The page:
Talking Retail With Brookfield Property’s Kevin McCrain

Brookfield Properties, among the world’s largest developers, is distinguished by its scope of large “A” caliber mega malls and open-air shopping centers in the U.S. and abroad, among them Ala Moana in Hawaii; The Shops at La Cantera in San Antonio, Texas; Tysons Galleria in McLean, Va.; Oakbrook Center outside Chicago, and Potsdamer Platz in Berlin.

Brookfield has been particularly active in Manhattan with its pos-9/11 redevelopment of Brookfield Place, originally called the World Financial Center; more recently launching the Manhattan West office and retail complex, which is sandwiched between Moynihan Station and Hudson Yards; purchasing the Crown Building at 730 Fifth Avenue, and bringing in new shops to previously vacant properties along Bleecker Street in Manhattan’s West Village.

The portfolio, diversified with open air and enclosed shopping centers and street properties, catapulted in size through its acquisition of General Growth Properties completed in 2018, a risky move at the time considering the advent of e-commerce and its impact on brick-and-mortar retail. Unlike many other developers and mall owners, Brookfield has been prone to acquiring rather than disposing of properties.

Last year, Brookfield underwent a restructuring leading to some layoffs, whereby Kevin McCrain succeeded the departing Jared Chupaila. McCrain, a managing partner with 14 years experience at Brookfield executing multifamily, logistics, retail, hospitality and office transactions, added to his responsibilities by becoming chief executive officer of the retail real estate business

In the following Q&A, McCrain discusses what he brings to the retail portfolio, changes afoot, and retail and real estate opportunities for the future.

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Kevin McCrain speaking at Brookfield’s “Next” conference in Miami bringing together retailers and real estate executives together in February.

WWD: As the relatively new CEO for the retail portfolio, do you bring a new vision or strategy to the business?

Kevin McCrain: We’re trying to enhance our overall business. We have an excellent team — leasing people that know our retailers and really understand how to curate our assets. 

What I bring to the table is an expertise on the capital markets side. Everything from how we’re going to fund new projects to a vision of what the future is going to be from a growth and capital perspective all while continuing to support our creatives and our dealmakers to find new opportunities and determine what is best for communities. I can’t say enough about our leasing team. They know our assets and communities backward and forward. They are out in the field finding the right brands for our shopping centers.

WWD: With rates being higher? Is it harder to fund projects?

K.M.: It is when you’re looking for outside capital. The debt markets are what they are, but we’ve got great cash flow in our assets.

WWD: Brookfield has a presence in seven countries, with 160 retail properties occupying 130 million square feet. So is the retail space growing or consolidating at Brookfield?

K.M.: I’d say it is growing. We take a global view on this. Over the last three years we have bought assets in China, the Middle East, France and the U.K. In the U.S. our mall portfolio has slightly shrunk through some targeted asset sales. However, we are actively looking to acquire centers and continuing to look for accretive transactions that make sense for our business and our investors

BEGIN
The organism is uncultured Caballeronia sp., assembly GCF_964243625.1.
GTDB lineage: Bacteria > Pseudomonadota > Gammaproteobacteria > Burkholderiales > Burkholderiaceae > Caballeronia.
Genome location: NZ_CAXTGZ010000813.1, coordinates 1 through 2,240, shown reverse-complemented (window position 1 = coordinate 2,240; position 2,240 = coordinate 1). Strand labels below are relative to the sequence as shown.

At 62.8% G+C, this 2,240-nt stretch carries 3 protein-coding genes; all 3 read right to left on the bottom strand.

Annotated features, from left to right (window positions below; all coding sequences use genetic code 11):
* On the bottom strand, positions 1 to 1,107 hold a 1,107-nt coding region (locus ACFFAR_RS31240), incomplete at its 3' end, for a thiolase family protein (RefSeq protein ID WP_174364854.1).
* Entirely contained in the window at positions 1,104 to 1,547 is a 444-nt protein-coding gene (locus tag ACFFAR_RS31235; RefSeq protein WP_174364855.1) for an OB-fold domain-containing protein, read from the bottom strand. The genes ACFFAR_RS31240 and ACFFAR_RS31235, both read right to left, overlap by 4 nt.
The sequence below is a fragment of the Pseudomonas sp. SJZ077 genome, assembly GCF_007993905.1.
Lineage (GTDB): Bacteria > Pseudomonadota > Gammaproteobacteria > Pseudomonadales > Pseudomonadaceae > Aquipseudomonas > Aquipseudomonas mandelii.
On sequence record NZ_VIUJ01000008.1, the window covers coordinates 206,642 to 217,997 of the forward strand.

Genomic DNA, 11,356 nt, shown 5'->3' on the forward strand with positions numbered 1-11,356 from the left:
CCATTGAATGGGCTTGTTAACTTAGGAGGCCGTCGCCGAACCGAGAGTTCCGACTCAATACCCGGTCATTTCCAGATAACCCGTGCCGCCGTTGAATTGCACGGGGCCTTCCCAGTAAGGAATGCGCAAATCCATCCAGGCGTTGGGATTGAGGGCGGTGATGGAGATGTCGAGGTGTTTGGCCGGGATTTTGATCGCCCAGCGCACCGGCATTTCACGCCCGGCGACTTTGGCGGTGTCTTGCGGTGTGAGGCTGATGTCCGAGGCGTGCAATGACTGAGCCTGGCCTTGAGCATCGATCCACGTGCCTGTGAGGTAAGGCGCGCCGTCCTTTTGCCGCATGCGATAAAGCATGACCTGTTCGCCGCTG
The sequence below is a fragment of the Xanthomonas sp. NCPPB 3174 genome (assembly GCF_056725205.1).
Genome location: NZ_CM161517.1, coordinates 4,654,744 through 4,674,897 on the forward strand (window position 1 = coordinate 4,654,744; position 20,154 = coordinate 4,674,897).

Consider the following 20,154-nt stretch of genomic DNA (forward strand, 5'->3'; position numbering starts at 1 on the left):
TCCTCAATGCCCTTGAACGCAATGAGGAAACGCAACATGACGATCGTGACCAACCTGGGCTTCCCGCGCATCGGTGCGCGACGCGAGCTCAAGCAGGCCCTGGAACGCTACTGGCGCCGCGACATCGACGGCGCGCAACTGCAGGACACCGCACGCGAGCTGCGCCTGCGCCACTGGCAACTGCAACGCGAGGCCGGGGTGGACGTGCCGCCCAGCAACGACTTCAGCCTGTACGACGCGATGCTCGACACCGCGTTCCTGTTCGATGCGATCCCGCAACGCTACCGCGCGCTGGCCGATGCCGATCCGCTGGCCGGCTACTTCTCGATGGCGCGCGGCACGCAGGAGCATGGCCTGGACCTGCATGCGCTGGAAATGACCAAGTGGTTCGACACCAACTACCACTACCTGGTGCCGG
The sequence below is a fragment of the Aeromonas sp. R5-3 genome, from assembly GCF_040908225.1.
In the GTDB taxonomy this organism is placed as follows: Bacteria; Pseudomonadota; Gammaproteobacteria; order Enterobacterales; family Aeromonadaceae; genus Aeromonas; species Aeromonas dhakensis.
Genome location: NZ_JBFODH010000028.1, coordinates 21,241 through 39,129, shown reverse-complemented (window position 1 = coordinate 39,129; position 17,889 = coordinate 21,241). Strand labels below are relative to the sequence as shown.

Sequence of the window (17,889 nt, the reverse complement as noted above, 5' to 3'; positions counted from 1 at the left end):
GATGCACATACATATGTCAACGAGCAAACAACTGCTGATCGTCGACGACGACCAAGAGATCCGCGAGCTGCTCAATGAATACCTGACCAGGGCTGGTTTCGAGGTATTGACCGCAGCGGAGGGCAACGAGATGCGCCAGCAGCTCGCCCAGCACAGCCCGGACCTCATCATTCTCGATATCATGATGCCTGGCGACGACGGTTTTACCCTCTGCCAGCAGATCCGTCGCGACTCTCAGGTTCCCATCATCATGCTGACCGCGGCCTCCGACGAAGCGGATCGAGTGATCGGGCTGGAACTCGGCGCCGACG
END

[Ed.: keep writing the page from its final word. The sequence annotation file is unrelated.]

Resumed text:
WWD: What do you see as the opportunities for Brookfield going forward? Where would you like to grow?

K.M.: We’d like to buy more street retail in key gateway cities around the world. There are opportunities for open air centers globally, particularly in the U.S. and Europe, as well as in broader Asia. We have investment people on the ground looking for transactions every day. To the extent that we can enhance our existing mall portfolio, we will look for acquisitions at accretive pricing. In the U.S., the enclosed shopping centers are dominated by only a few players. This includes Brookfield. We already have an irreplaceable portfolio of assets, and I don’t foresee many opportunities to acquire the types of assets we own. Therefore, if we’re going to look to acquire retail in the U.S., it will likely be open air or street.

WWD: In terms of an acquisition, are we going to see any in 2024?

K.M.: We do not have anything to share at this time.

WWD: Is there any opportunity for ground up mall construction?

K.M: Not at the moment. There is really only a need in a few markets. Over the medium or long term, in gateway or southern sundial markets that continue to grow. In these markets, there may be a need, but not right now. 

WWD: Can you highlight some properties undergoing remerchandising?

K.M.: At Oakbrook Center near Chicago, we’re establishing a robust luxury wing. While already far along, we are in active negotiations with a number of brands wanting to establish a physical presence at Oakbrook Center. It’s truly a fantastic property and the premier example of a thriving U.S. shopping center with over $1 billion in annual sales.

At our Tysons Galleria near Washington, D.C., we did a complete redevelopment of a former Macy’s box to create a new wing. We introduced new categories to an already thriving shopping center. We added high-end home furnishings stores, dining and entertainment. Tysons Galleria has always been celebrated for its impressive collection of luxury brands, but with the redevelopment, there is even more of a demand. It has presented a unique challenge for our team. Brands want to be there, but space is limited and existing tenants want to increase space. It really is a great problem to have. 

The Shops at La Cantera in San Antonio is a beautiful asset. It’s open air and is as much a lifestyle center as it is a mall. The tenant demand and the sales are astounding. San Antonio is a growing city and it’s fantastic that The Shops at La Cantera is now the desired place to be for retailers.